for that yet. so he is asking for an investigation of the investigation of him, and does he even really have the predicate to do that? i think those are two interesting points. >> right. investigations can't be launched for no reason. they have to have a factual predicate. one more point that seems worth noting here, i just wanted to see where you are on this, we understand nbc's reporting the fbi did warn the president in 2016 that summer that the russians were trying to infiltrate his campaign. this is not -- the idea that we're concerned there are people trying to get to you was not kept from him as far as we understand. >> sure. now that said, i do think there are some interesting questions that still have to be answered about this source, how the fbi used him, what the fbi directed him to do. but i would also say that the fbi using confidential sources, that's what they do when they're running investigations. that's a lot less intrusive than put aguirre up on somebody or kicking in the door to somebody's house. this is what they do. while i agree that i would love to know more information about this guy, this is the fbi does.
and it doesn't necessarily mean there is anything untoward what they did. >> "washington post" matt zabatosky. i'm joined by chris murphy of connecticut. lots of talk about words like constitutional crisis and things like that and saturday night massacre. where are we today after what the president did today? >> we're getting really close. i worry that the justice department is starting to become complicit in the erosion of our democracy. they very clearly buckled here. whether it's to save individuals' jobs, we don't know. but listen, the president is not to be afforded under the constitution any greater protection from investigation or prosecution than you or i, if there was an investigation occurring into either of us, and we had not been charged, we couldn't go to the fbi or to the law enforcement agency that was in charge of that investigation and ask for information about their sources and methods and information because that would be helpful to us in covering up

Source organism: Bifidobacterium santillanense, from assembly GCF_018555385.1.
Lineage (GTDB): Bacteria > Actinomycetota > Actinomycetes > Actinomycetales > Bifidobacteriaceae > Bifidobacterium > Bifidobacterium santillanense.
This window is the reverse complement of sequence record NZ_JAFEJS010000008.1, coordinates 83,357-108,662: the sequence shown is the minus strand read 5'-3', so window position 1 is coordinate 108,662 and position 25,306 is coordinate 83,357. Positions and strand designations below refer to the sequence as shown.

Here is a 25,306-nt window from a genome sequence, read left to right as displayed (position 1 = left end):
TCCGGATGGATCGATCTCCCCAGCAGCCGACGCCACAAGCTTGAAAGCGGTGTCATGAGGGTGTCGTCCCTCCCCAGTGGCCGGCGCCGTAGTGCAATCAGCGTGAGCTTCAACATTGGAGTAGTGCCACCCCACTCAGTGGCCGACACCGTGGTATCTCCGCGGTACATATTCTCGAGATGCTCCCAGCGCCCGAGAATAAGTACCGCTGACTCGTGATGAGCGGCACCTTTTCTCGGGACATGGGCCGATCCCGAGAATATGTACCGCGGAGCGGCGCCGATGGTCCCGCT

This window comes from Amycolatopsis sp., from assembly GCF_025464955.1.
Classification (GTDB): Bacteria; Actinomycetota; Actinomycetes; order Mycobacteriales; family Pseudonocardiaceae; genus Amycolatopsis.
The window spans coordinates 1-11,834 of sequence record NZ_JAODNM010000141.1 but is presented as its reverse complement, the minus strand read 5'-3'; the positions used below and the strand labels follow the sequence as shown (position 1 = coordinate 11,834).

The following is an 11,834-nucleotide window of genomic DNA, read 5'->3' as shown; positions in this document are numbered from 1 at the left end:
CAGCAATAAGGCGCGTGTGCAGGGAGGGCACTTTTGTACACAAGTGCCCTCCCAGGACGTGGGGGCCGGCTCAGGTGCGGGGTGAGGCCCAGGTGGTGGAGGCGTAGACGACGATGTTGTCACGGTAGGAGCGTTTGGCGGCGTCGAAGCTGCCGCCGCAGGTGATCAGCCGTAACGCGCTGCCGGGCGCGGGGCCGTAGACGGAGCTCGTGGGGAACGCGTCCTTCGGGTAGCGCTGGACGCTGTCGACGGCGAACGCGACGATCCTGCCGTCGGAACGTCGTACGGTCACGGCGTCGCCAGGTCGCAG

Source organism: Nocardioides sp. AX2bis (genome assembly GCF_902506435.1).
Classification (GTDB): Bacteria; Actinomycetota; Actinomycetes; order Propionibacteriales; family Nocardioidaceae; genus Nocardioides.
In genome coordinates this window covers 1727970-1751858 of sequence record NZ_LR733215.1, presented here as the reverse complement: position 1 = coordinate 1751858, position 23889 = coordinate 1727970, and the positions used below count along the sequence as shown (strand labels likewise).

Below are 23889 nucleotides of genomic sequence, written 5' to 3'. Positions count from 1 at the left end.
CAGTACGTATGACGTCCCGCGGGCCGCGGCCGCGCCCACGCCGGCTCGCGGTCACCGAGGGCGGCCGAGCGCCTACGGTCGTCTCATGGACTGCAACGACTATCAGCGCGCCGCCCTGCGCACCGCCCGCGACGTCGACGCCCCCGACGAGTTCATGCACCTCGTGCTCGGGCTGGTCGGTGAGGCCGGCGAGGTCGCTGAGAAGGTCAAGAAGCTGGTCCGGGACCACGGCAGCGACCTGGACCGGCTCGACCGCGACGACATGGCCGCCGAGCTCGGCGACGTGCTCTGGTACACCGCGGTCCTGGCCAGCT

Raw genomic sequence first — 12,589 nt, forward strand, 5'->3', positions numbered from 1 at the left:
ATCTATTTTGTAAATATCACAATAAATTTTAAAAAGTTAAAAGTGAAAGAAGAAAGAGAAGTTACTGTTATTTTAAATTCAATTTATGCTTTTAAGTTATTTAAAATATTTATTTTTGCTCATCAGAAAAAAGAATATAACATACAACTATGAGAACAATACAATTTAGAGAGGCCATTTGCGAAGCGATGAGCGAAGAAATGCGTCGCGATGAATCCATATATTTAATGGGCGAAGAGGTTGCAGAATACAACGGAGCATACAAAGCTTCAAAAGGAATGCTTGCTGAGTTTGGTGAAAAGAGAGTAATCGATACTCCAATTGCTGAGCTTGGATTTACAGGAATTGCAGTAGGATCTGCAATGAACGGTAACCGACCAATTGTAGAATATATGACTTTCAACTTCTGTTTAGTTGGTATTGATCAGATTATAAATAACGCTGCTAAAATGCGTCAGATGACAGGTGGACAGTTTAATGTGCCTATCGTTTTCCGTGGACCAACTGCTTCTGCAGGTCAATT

our tracks, as it will potentially be to the president as he starts to get information about a pending investigation into his wrongdoing. so i'm very worried about what happened today. clearly the justice department still has to go through this internal investigation, but the very fact that they are beginning to crack greatly worries me. >> the president saying this about handing over documents, to your point. if fbi or doj was infiltrating a campaign for the benefit of another campaign, that's a really big deal. only release or review documents the house intelligence committee, or the senate judiciaries can give conclusive answers. drain the swamp. do you fear the president is trying to get the documents for his own defense? >> first of all a, there is absolutely no credible evidence that the allegations the president is making is true. so if the precedent gets set that the president can make a wild allegation and thus becomes -- and thus the department of justice is required to give him and all of his friends evidence and information about their investigation, then there is no
evidence. the president will get everything. and ultimately, be much more successful in stymieing the investigation. i really worry that once this precedent gets set, wh once the justice department starts to share investigatory information, we'll never be able to stop it. >> you're up for reelection this year, aren't you, senator murphy? >> i am. >> you were nominated a few days ago in the convention there in connecticut. what happens if the president tweets i demand the doj investigate chris murphy? >> right. listen, that's why there is a reference, there has been this very clear separation between the president and his justice department. and democracy starts to crumble when the executive can start to use his enforcement agency for political reasons. and if he can demand that they change an investigation into himself and into his friends, what's to stop him from using that power of the justice